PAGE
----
Prices for a lot of other things seem to cancel each other out. The electric bill perked up a little; the heating bill simmered down a little. Prices at the grocery store are up. Prices for computers are down. Maybe if I ate less, and bought more electronic doodads, my cost of living would match up more closely with what the government tells me.

     Am I crazy? Am I imagining things? What about you? Is your inflation rate 0.6 percent? Or do you have a case of cognitive dissonance like I do?
 

Friday, November 19, 2010

Paul Volcker's Advice for Your Children

     It's the best advice I've heard in a long time, some out-of-the-box thinking. I ran across it last year when I drove up to Schenectady, NY, to attend graduation at Union College. B's older son was getting his diploma. (B is my significant other.)

Paul Volcker, 83, still has sharp instincts
     The speaker was former Federal Reserve Chairman Paul Volcker, who told these young hopefuls:  Go to Africa, and learn Chinese.

     Africa, he told them, is the next big thing -- with a wealth of natural resources, governments finally maturing into stable democracies, and a young population eager to join in the social and scientific progress of the 21st century. And it's the Chinese who have recognized this opportunity. They have sent thousands of engineers, businessmen and government officials over to Africa to develop raw materials and expand new markets.

     I'd venture to say that very few, if any, of the Union College graduates followed Volcker's advice. To their detriment. From what I know of those graduates, most of them are unemployed, or underemployed, living at home and suffering from a comatose American job market.

     I also thought -- the parents of these college graduates might also benefit from Volcker's suggestion. A 2006 study from the Journal of the American Medical Association showed that performing mental exercises, memorizing information and learning new material can help older adults retain and improve their mental capacity. What better way than to travel to distant lands and learn about new peoples and cultures? And maybe learn a little bit of the language before you go!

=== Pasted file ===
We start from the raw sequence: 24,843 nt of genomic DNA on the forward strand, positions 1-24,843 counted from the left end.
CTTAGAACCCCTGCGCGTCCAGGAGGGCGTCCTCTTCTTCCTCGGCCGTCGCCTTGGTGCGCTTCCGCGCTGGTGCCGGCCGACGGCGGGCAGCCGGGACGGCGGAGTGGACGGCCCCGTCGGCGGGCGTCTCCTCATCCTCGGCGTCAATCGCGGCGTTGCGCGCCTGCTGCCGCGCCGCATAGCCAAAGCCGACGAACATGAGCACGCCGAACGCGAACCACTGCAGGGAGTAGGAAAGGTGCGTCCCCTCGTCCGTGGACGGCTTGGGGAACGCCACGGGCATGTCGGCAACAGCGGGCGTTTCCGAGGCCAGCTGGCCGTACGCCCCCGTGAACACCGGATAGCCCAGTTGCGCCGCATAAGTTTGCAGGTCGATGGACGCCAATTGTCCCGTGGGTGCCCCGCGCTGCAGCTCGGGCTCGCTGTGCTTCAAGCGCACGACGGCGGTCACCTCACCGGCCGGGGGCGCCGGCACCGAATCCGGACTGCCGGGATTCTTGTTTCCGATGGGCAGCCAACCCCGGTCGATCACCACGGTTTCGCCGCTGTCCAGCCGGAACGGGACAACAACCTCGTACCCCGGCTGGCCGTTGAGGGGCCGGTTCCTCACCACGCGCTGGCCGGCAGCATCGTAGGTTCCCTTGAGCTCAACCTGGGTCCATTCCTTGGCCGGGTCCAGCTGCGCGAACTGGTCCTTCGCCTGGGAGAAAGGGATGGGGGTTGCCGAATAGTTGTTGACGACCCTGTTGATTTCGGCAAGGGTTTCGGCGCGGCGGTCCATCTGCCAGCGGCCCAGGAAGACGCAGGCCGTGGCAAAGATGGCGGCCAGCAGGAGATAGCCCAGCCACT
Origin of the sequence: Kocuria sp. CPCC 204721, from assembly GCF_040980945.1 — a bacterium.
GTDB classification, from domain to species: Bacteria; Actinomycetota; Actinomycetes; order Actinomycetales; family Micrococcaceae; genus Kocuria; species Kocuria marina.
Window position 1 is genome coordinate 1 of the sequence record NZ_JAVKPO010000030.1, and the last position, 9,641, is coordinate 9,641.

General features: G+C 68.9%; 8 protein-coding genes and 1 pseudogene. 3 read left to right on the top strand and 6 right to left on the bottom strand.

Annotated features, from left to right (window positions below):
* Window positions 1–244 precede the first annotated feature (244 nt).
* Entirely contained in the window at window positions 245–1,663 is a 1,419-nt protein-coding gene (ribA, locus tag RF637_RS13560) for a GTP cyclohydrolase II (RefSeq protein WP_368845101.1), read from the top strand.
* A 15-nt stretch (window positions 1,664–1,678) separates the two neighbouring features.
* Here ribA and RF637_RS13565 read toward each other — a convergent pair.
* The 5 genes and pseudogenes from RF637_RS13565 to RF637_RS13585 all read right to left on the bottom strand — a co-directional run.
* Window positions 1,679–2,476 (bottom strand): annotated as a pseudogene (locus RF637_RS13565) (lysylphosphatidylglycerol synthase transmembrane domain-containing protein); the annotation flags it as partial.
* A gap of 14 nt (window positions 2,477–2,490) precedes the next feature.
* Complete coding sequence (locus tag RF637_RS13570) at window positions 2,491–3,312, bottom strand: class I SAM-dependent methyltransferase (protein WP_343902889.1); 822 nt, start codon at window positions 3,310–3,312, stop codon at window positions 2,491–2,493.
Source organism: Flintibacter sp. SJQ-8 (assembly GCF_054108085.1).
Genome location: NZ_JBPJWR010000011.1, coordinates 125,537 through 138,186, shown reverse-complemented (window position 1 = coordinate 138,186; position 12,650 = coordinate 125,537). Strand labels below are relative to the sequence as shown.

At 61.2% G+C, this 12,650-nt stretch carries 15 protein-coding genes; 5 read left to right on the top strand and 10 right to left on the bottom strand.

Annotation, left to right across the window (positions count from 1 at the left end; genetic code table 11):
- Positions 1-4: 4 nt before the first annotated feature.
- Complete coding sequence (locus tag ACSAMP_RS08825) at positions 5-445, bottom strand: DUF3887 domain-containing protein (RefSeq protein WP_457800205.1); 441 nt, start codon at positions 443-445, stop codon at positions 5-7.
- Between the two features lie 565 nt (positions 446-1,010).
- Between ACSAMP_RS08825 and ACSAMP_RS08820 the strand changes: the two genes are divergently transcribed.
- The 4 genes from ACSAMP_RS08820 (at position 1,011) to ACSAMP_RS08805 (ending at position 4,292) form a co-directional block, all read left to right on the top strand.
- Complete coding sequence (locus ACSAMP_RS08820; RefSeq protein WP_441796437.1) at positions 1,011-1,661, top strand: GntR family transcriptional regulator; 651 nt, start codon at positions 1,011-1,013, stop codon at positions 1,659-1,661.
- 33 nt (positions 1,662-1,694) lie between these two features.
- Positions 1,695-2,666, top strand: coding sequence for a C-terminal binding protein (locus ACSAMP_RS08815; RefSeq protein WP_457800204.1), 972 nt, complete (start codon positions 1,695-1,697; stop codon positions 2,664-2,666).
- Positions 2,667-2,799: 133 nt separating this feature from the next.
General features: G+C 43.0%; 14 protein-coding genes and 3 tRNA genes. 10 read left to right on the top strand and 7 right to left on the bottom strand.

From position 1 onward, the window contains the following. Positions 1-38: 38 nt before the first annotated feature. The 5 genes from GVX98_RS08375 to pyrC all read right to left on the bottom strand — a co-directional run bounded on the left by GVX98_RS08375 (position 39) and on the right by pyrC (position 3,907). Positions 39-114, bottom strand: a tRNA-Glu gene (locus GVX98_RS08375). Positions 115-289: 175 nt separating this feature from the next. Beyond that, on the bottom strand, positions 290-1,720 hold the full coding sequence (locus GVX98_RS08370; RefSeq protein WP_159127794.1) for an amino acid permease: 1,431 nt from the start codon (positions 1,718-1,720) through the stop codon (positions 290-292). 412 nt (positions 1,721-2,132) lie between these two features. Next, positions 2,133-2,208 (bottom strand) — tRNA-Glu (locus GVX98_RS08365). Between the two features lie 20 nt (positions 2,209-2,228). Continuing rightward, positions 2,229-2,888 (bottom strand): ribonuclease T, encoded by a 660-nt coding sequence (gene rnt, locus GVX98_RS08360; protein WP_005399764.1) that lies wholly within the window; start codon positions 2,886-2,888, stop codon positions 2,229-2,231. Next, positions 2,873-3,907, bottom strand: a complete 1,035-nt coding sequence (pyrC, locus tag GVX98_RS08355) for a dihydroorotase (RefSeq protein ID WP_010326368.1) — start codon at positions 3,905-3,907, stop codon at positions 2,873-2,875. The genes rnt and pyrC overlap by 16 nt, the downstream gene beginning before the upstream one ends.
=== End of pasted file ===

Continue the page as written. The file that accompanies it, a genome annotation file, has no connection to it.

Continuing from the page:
Oh, there is one other thing to tell your kids:  Eat your vegetables! That comes from my mom. She's pretty smart, too. What's the best piece of advice you've ever heard?

Tuesday, November 16, 2010

Who Gets Carpal Tunnel Syndrome?

     I always thought Carpal Tunnel Syndrome was just a way for people to complain about their everyday aches and pains. Until I got it.

     I was diagnosed after a hand injury which involved some minor surgery and subsequent swelling in my hand and wrist. This is what brought on the Carpal Tunnel Syndrome, known in the medical biz. as CTS. But when the therapist described the symptoms to me, I instantly recognized that I'd been showing signs of CTS for years.

     The symptoms:  tingling or numbness in your thumb, forefinger, middle finger and the inside of your ring finger. But not the outside of the ring finger, or the pinkie finger. The problem typically starts at night, then as symptoms progress they affect you during the day. Symptoms can spread to the palm of your hand and even radiate up the arm. Do you find yourself shaking your hand and arm to get rid of pins and needles? You might have CTS.

     The problem:  It's the median nerve. This nerve runs through a narrow tunnel along the inside of your wrist. If the nerve or surrounding tissue swell up, then the nerve gets pinched resulting in pain and numbness. The swelling is often caused by making repetitive movements over a long period of time -- such as typing on a keyboard for six or eight hours a day for 10 or 20 years. CTS is associated with age (of course), as well as injury and certain diseases such as arthritis and diabetes.